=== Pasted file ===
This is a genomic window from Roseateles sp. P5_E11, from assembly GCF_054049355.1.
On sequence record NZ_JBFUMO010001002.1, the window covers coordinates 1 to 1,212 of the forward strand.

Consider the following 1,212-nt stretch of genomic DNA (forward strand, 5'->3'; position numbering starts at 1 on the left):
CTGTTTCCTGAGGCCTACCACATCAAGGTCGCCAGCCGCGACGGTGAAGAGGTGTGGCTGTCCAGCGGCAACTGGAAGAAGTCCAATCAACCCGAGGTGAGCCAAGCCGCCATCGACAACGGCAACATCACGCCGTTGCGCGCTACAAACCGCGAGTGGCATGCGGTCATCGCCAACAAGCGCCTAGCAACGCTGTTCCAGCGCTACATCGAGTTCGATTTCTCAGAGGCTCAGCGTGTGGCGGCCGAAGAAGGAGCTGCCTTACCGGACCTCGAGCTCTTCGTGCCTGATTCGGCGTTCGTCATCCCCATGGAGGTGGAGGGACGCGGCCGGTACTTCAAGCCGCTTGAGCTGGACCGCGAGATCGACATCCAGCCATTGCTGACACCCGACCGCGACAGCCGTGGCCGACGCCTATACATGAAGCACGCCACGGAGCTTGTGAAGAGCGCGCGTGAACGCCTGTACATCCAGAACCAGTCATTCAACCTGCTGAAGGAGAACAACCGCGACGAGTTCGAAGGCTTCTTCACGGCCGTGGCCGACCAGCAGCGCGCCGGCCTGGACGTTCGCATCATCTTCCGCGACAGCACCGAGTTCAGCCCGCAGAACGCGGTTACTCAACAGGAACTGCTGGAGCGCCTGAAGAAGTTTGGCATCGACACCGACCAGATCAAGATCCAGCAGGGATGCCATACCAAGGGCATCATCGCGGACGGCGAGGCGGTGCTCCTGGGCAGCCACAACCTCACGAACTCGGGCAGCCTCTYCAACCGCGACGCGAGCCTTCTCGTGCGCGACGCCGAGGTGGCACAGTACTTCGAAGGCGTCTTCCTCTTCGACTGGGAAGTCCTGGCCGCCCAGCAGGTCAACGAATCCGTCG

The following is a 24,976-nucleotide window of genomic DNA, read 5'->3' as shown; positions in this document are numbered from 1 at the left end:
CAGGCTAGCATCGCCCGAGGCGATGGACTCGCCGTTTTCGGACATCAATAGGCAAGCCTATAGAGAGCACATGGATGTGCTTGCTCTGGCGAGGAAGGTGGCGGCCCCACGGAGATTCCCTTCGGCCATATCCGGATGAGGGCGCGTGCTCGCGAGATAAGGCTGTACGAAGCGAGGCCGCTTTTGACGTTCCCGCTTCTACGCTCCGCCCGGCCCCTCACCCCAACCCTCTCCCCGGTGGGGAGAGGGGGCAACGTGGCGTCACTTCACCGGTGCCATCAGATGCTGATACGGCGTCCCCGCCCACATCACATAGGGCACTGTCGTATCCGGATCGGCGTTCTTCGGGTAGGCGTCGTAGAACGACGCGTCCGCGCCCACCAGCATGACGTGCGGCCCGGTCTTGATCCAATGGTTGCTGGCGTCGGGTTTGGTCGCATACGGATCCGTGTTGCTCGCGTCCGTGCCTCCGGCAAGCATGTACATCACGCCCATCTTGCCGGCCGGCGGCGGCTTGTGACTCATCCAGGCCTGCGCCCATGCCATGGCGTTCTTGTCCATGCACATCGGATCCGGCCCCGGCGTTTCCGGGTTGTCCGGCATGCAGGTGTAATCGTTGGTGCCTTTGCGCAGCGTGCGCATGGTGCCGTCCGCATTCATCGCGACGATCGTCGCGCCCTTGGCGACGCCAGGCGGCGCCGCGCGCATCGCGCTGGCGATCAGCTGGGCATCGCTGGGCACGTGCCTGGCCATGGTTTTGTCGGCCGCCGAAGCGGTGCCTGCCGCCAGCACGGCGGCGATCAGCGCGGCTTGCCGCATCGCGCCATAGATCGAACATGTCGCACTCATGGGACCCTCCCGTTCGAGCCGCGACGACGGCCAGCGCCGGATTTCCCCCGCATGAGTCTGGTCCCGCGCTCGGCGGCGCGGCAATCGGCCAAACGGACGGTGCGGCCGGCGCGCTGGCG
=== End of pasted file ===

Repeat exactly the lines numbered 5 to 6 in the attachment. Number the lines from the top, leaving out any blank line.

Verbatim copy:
The following is a 24,976-nucleotide window of genomic DNA, read 5'->3' as shown; positions in this document are numbered from 1 at the left end:
CAGGCTAGCATCGCCCGAGGCGATGGACTCGCCGTTTTCGGACATCAATAGGCAAGCCTATAGAGAGCACATGGATGTGCTTGCTCTGGCGAGGAAGGTGGCGGCCCCACGGAGATTCCCTTCGGCCATATCCGGATGAGGGCGCGTGCTCGCGAGATAAGGCTGTACGAAGCGAGGCCGCTTTTGACGTTCCCGCTTCTACGCTCCGCCCGGCCCCTCACCCCAACCCTCTCCCCGGTGGGGAGAGGGGGCAACGTGGCGTCACTTCACCGGTGCCATCAGATGCTGATACGGCGTCCCCGCCCACATCACATAGGGCACTGTCGTATCCGGATCGGCGTTCTTCGGGTAGGCGTCGTAGAACGACGCGTCCGCGCCCACCAGCATGACGTGCGGCCCGGTCTTGATCCAATGGTTGCTGGCGTCGGGTTTGGTCGCATACGGATCCGTGTTGCTCGCGTCCGTGCCTCCGGCAAGCATGTACATCACGCCCATCTTGCCGGCCGGCGGCGGCTTGTGACTCATCCAGGCCTGCGCCCATGCCATGGCGTTCTTGTCCATGCACATCGGATCCGGCCCCGGCGTTTCCGGGTTGTCCGGCATGCAGGTGTAATCGTTGGTGCCTTTGCGCAGCGTGCGCATGGTGCCGTCCGCATTCATCGCGACGATCGTCGCGCCCTTGGCGACGCCAGGCGGCGCCGCGCGCATCGCGCTGGCGATCAGCTGGGCATCGCTGGGCACGTGCCTGGCCATGGTTTTGTCGGCCGCCGAAGCGGTGCCTGCCGCCAGCACGGCGGCGATCAGCGCGGCTTGCCGCATCGCGCCATAGATCGAACATGTCGCACTCATGGGACCCTCCCGTTCGAGCCGCGACGACGGCCAGCGCCGGATTTCCCCCGCATGAGTCTGGTCCCGCGCTCGGCGGCGCGGCAATCGGCCAAACGGACGGTGCGGCCGGCGCGCTGGCG